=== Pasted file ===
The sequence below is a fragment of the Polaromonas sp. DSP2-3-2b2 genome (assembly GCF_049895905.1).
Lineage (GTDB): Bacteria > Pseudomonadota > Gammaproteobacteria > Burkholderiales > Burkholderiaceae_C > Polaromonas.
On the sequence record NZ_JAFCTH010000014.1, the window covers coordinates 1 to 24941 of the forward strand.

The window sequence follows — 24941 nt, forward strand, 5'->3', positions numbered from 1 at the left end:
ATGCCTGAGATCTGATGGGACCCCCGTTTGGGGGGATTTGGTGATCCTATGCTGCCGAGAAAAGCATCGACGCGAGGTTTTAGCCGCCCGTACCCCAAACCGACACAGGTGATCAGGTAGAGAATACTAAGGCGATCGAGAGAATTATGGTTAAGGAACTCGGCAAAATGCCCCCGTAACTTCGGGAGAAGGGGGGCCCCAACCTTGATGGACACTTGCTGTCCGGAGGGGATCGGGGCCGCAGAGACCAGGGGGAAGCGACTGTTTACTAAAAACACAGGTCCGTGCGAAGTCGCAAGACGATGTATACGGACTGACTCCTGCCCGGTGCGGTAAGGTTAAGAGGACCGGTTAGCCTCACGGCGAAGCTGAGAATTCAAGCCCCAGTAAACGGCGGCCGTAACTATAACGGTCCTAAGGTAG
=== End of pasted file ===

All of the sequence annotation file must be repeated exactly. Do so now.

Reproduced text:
The sequence below is a fragment of the Polaromonas sp. DSP2-3-2b2 genome (assembly GCF_049895905.1).
Lineage (GTDB): Bacteria > Pseudomonadota > Gammaproteobacteria > Burkholderiales > Burkholderiaceae_C > Polaromonas.
On the sequence record NZ_JAFCTH010000014.1, the window covers coordinates 1 to 24941 of the forward strand.

The window sequence follows — 24941 nt, forward strand, 5'->3', positions numbered from 1 at the left end:
ATGCCTGAGATCTGATGGGACCCCCGTTTGGGGGGATTTGGTGATCCTATGCTGCCGAGAAAAGCATCGACGCGAGGTTTTAGCCGCCCGTACCCCAAACCGACACAGGTGATCAGGTAGAGAATACTAAGGCGATCGAGAGAATTATGGTTAAGGAACTCGGCAAAATGCCCCCGTAACTTCGGGAGAAGGGGGGCCCCAACCTTGATGGACACTTGCTGTCCGGAGGGGATCGGGGCCGCAGAGACCAGGGGGAAGCGACTGTTTACTAAAAACACAGGTCCGTGCGAAGTCGCAAGACGATGTATACGGACTGACTCCTGCCCGGTGCGGTAAGGTTAAGAGGACCGGTTAGCCTCACGGCGAAGCTGAGAATTCAAGCCCCAGTAAACGGCGGCCGTAACTATAACGGTCCTAAGGTAG